Snot is one of the mundane realities of life you probably don’t think much about, until you or someone you know gets sick.
Then suddenly it is everywhere — often in oozing, vibrant green abundance.
But does green or yellow snot mean you need antibiotics? Probably not, according to the experts.
Research has found that doctors are more likely to prescribe antibiotics to patients with green or yellow nasal discharge.
But the same study showed they were often doing so unnecessarily.
Dr Michael Tam, from the UNSW School of Public Health and Community Medicine, said colourful snot was not a good reason to go rushing to the family doctor.
“The presence of green snot … does not indicate that you need antibiotics,” Dr Tam said. “Green nasal discharge is most commonly due to a viral infection of the nasal mucosa — basically, the common cold.”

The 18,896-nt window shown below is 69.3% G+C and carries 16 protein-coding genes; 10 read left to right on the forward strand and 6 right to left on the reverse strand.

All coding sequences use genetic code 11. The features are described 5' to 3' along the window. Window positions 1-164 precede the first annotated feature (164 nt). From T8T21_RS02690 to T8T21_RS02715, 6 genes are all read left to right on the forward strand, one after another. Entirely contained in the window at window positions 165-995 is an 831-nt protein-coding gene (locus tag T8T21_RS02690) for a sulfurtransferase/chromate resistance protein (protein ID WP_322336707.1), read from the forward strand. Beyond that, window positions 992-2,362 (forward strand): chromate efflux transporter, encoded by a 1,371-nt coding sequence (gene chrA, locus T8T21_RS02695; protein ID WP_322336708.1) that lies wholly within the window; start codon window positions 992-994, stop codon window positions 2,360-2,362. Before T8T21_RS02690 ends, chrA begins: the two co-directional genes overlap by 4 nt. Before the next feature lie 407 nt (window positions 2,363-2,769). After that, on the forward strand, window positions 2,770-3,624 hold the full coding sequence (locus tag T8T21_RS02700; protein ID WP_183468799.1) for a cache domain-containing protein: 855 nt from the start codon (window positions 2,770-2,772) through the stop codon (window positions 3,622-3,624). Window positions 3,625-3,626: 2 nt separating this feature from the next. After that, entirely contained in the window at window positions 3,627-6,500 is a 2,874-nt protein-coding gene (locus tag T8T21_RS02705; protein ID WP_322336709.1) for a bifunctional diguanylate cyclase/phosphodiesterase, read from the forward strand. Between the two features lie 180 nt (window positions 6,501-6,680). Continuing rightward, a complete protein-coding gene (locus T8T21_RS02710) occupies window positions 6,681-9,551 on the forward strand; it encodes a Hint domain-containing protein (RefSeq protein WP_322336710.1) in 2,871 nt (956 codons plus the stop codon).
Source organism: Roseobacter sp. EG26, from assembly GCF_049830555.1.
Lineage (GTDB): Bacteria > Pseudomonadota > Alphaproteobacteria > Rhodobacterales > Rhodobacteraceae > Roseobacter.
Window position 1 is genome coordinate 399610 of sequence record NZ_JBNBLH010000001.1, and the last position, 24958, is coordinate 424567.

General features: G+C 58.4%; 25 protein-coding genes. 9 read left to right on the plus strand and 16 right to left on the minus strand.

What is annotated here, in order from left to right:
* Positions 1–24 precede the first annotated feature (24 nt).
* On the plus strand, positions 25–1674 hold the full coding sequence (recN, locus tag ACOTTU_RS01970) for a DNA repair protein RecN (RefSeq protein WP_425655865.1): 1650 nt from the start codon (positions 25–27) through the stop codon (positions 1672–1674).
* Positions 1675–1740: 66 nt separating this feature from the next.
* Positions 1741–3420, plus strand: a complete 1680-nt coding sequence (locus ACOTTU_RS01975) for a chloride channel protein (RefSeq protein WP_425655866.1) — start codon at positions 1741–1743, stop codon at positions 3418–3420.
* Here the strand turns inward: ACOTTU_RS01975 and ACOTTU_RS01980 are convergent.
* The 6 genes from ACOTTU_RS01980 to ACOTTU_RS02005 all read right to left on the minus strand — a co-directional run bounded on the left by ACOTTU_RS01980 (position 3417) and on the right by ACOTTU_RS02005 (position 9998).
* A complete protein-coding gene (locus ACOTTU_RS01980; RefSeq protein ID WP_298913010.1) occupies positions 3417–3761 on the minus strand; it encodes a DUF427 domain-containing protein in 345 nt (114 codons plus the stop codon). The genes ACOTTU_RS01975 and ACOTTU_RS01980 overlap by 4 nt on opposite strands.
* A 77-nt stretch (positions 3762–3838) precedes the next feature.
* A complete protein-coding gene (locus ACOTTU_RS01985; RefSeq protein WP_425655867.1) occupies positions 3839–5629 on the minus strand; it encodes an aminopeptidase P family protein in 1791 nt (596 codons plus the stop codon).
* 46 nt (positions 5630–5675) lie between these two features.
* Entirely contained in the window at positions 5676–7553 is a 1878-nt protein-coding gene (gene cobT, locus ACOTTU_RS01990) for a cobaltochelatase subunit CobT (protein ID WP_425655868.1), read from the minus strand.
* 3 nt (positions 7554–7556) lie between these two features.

Antibiotics will not help treat a viral illness. So if your snot turns green as the result of a common cold (which is caused by a virus) there’s no point taking them, Dr Tam said.
He said green or yellow nasal discharge could be caused by a bacterial infection, but even then, unless the infection is severe, you are better off without antibiotics.
Using antibiotics when you don’t need them can contribute to antibiotic resistance in the microorganisms in your own body and within the broader community.
Dr Tam said it was important to remember antibiotics could also have unpleasant side effects, such as diarrhoea and allergic reactions.
What makes snot green?
It might gross you out, but snot has an important bodily function. Snot, or mucus, is a mixture of water, salt, and proteins from your own body called mucins, which give it its sticky, stretchy qualities.